When I asked Vanessa what she's had to drop the ball on to be a writer, entrepreneur, wife, and mom of two small children (and a cat), her response really resonated with me: "I've had to start declining small gigs." She explained that it takes the same amount of time and effort to negotiate a $5,000 deal as it does a $25,000 deal, but she'd often say yes to the smaller ones because she didn't feel she could turn down a paying client. She decided that she had to prioritize her value and her time and it's made a world of difference. I'm thankful that she's made a difference in mine.
I have a big announcement: We just raised a million dollars for The Cru! As many of you know, I recently started a company called The Cru, a peer mentorship platform that matches you with a group of women to set intentions and reach your goals. Raising money is no easy feat, and the biggest lesson I have learned this year is that behind every successful women is her Cru. Here is a shoutout to all the people who helped us hit this milestone—and to all of you who continue to inspire me every day.
Recently I was speaking with a woman who was stressed out about a new job because she wouldn't have time to make it to the gym. We need to take the exercise pressure off. The stress that comes after beating yourself up for not working out is far worse than than not exercising. Watch and learn three easy strategies to add fitness to your life when you can't make it to the gym.
So much of my life is centered around my womanness and my blackness, areas where I experience less privilege, but it wasn't until a woman came and spoke to me after one of my talks that I realized there are actually far more parts of my identity that I experience enormous privilege: I'm straight, I'm able-bodied, I was born an American, and I have fertility privilege. Watch to hear the feedback I received that I will never forget.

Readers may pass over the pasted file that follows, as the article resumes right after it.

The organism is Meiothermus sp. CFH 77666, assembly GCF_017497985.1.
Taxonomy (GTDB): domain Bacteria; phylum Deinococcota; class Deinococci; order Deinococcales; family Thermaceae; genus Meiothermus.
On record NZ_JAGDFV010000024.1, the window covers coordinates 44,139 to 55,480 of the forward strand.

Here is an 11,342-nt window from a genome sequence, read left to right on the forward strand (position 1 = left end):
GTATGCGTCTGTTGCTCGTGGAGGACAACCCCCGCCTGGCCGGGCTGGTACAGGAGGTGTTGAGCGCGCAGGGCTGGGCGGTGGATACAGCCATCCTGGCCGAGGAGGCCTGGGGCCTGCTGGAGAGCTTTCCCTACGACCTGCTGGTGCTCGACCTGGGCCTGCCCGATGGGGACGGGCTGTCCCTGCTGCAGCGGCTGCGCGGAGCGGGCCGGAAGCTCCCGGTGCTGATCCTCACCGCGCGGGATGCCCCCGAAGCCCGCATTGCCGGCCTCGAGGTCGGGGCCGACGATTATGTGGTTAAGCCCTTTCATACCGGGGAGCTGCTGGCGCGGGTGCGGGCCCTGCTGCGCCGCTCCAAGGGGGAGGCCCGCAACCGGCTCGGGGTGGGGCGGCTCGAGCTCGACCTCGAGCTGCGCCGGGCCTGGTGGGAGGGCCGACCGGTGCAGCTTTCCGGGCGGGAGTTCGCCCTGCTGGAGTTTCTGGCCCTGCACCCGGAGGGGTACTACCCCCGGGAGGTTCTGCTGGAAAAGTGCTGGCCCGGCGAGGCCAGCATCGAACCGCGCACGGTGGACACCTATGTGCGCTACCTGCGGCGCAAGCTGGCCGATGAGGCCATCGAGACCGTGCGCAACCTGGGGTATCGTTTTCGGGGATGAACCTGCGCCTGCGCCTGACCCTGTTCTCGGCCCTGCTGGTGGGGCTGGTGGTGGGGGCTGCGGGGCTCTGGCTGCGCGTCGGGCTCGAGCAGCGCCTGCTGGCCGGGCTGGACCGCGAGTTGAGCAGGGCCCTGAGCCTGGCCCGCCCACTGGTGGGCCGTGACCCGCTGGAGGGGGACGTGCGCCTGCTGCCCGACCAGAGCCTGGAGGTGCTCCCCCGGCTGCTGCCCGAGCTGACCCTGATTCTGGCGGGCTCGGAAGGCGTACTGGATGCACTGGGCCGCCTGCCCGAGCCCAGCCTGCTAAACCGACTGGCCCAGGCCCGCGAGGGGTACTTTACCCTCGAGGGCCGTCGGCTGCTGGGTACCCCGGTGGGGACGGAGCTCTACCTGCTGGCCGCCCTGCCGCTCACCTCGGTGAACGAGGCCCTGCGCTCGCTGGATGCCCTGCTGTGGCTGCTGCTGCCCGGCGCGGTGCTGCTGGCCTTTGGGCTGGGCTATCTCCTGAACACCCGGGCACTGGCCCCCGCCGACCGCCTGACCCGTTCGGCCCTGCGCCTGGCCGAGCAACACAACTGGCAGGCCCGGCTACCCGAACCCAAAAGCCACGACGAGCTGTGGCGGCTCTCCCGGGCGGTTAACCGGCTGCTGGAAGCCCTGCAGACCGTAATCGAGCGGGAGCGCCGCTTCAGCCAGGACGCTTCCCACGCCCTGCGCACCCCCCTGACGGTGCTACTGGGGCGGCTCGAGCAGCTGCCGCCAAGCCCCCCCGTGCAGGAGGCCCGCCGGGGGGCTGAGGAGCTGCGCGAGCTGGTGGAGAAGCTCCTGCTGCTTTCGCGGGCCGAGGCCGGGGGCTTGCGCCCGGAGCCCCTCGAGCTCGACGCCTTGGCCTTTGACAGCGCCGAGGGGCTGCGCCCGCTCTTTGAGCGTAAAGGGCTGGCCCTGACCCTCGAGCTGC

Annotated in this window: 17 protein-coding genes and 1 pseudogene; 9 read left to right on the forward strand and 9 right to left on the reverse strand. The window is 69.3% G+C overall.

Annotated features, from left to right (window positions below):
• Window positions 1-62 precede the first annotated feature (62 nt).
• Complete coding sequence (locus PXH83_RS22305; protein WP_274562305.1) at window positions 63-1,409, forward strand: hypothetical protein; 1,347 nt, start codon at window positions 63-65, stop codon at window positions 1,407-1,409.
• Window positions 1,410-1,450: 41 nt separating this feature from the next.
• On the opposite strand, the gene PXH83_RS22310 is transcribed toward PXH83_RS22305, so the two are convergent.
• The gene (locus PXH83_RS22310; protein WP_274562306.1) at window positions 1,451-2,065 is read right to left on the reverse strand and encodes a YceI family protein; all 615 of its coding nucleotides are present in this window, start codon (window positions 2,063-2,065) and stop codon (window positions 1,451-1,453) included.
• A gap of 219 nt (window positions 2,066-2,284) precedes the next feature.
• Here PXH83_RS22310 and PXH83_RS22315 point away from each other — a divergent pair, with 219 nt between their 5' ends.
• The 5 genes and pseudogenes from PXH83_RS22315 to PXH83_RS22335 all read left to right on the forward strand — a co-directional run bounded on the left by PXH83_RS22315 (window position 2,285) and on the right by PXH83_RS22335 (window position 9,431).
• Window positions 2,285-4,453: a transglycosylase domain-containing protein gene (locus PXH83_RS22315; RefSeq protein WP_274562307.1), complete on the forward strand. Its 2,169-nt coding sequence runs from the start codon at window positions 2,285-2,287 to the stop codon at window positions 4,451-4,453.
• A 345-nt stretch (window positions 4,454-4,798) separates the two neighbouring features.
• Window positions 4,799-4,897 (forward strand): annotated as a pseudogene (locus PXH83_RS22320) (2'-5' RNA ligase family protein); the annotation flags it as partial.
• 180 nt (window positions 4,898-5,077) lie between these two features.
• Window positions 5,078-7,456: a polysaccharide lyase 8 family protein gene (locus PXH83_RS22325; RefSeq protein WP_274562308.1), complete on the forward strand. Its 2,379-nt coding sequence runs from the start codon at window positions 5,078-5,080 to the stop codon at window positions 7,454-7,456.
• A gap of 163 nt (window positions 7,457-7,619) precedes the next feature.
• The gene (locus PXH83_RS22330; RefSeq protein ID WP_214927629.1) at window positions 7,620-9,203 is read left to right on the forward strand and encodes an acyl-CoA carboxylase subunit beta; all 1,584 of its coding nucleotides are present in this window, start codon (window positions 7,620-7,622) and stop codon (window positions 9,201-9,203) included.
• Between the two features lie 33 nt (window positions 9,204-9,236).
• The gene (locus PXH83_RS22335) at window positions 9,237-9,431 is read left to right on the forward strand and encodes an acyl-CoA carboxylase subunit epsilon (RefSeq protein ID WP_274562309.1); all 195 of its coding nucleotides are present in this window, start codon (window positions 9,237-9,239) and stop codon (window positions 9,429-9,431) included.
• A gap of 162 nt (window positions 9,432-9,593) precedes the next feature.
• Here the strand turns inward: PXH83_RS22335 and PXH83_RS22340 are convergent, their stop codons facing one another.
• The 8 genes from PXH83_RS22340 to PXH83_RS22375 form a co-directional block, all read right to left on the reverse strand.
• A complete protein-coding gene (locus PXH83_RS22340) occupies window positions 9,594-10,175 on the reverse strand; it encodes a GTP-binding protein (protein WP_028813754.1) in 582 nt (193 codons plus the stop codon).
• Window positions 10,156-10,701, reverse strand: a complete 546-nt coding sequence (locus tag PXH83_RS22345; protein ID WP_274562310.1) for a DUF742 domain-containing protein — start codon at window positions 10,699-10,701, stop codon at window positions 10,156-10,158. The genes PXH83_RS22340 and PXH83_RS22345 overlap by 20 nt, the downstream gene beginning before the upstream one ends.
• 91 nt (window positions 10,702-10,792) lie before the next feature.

Sometimes our kids teach us the biggest lessons. My 10-year-old daughter and I were on a very crowded New York City subway, when a seat opened up around 3 seats up from us. I was very surprised when my daughter squeezed her way to grab that seat. When we got off the train, I told my daughter that that was rude, and she turned around to say, "Seriously mom, if you want something you have to go for it." It was a profound moment, and I realized that many of us can learn from Ekua's advice. Here's how.
What's the difference between a professional and personal brand? That's the discussion I had recently with one woman I know. At work, she said she was known as being relentless, but she views her personal brand as more fun. I soon came to this epiphany: There is no brand without consistency. While our brands can be expressed differently, what we stand for can never change. Here's how to develop a consistent brand.
I recently attended the launch party for the book Alpha Girls, which chronicles the journeys of a few successful and prominent female VCs. As a founder and entrepreneur, I was excited to meet these women, but as an introvert, I was anxious to attend an event like this. To combat this, I came up with this networking hack: Watch to find out the question I asked.